Change is inevitable, and data centers should be designed with this undeniable concept in mind. Companies that cannot shift with the times or trends because of antiquated technology and infrastructure lose business to more agile competitors.
Power management solutions play a fundamental role in implementing more versatile data centers that can quickly evolve to address the demands and challenges of the future.
Remember, energy consumption continues to go up. A 2015 NRDC report indicates that data center electricity consumption is projected to increase to roughly 140 billion kilowatt-hours annually by 2020. This is the equivalent annual output of 50 power plants, costing U.S. businesses $13 billion annually in electricity bills. Furthermore, in a recent Green Grid research into European data center usage, energy efficiency and operating costs are the most common areas of the data center reported as requiring improvement. Furthermore, the difficulty in predicting future cost (43 percent) and the cost of refreshing hardware (37 percent) are cited as top challenges of developing resource efficient data centers, along with a difficulty of meeting environmental targets (33 percent).
This means administrators must examine cost as well as availability as critical design factors. Business are asking managers to ensure uptime and availability at all times. All the while reducing the cost of operating the equipment. These are the keys to a successful IT operation; as it has become critical to rely on intelligent PDU hardware to achieve success. In this comprehensive guide from Raritan, we explore the concepts, considerations and approaches in designing, selecting and deploying the appropriate rack PDU for typical data center applications.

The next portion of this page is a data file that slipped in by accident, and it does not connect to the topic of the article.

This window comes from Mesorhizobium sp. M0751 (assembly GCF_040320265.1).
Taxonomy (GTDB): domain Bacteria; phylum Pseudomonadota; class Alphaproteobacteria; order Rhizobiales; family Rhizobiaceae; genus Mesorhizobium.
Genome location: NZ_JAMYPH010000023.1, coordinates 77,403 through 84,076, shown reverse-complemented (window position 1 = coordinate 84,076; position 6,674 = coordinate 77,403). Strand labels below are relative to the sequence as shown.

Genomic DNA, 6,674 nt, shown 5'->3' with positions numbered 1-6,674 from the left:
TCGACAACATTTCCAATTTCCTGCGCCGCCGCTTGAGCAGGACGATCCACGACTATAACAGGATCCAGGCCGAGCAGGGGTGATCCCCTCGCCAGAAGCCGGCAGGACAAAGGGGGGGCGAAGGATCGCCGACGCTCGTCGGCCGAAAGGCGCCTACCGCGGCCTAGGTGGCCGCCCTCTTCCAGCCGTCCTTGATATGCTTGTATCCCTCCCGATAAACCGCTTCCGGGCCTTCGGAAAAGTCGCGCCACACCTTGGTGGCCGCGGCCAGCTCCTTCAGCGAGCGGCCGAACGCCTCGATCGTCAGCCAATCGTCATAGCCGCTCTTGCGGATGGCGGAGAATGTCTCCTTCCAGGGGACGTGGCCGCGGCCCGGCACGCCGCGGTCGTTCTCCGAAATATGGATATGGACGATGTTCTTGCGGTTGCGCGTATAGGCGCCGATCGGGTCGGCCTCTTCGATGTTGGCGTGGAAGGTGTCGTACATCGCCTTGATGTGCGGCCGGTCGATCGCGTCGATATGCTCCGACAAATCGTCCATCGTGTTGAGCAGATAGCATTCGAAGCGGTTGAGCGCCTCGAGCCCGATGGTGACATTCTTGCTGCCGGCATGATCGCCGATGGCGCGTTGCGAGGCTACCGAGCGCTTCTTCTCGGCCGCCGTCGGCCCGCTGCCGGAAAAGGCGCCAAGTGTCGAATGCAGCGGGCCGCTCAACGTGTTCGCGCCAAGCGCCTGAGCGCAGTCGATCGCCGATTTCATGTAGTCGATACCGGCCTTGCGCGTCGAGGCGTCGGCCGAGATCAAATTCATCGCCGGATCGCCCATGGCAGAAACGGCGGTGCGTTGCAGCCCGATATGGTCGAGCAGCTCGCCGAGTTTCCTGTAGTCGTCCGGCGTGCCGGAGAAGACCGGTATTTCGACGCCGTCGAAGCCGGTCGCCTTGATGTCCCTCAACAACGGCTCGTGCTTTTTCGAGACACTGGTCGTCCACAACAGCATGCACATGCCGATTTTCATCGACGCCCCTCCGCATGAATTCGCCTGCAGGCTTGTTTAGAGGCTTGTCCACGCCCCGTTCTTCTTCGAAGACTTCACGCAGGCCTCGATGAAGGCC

How things have evolved
Over the past few years, system availability has become a “given” and data center management attention is now being focused on operational costs, efficiency improvements and resource optimization. With the annual expenditure for powering the average data center surpassing the cost to purchase the IT equipment itself, the use (and waste) of energy is now targeted as a priority. Beyond the actual cost to power the data center there are the related issues that impact both current operations and future expansion—e.g. physical space and utility power availability, CO2 footprint and potential government regulation. Since almost all of the power delivered from the utility to the data center is consumed either directly by the devices plugged into rack PDUs or indirectly by the infrastructure to bring power to the rack and cool the devices, the once obscure rack PDUs have become visible on the data center management radar.
Not surprisingly, many of the major strategies to address the above issues and improve overall data center efficiency depend on new capabilities not available in the commodity outlet strips of a few years ago.
Consider these capabilities:
- In order to maximize the use of data center space and other resources there has been a trend to deploy racks densely packed with 1U servers or power-hungry blade servers. Today’s rack PDUs typically handle loads of 5-10 kW with 20 outlets and there are PDUs now designed to support 20+ kW and 36 or more outlets.
- To create individual awareness, accountability and/or chargeback for power usage and CO2 footprint, some rack PDUs are equipped with highly accurate, real-time power measurement capabilities at the PDU and outlet level.
As you can imagine, a wide variety of rack PDU configurations is available based on parameters such as: number of phases, voltage, total amps, branch circuits, number of outlets, socket type, plug type, rack units consumed, and physical dimensions. Many data center operators have created a science out of maximizing server utilization and data center efficiency. Today, data center providers are making investments in improvements which will positively impact the efficiency of their facility’s infrastructure, as well as the power and data center capacity that supports their clients’ IT gear.
Moving forward, data center managers will need to work with their ecosystem to ensure the best possible performance and utilization. Data center sprawl is a real-world issue, and intelligent PDUs are designed to help with next-generation requirements as well as enabling unparalleled capacity.
Download this guide today to not only learn about the basic ingredients for delivering adequate, reliable power to the rack, but also the factors and best practices that will contribute to a reliable, operationally efficient and environmentally sound data center for today and for the future.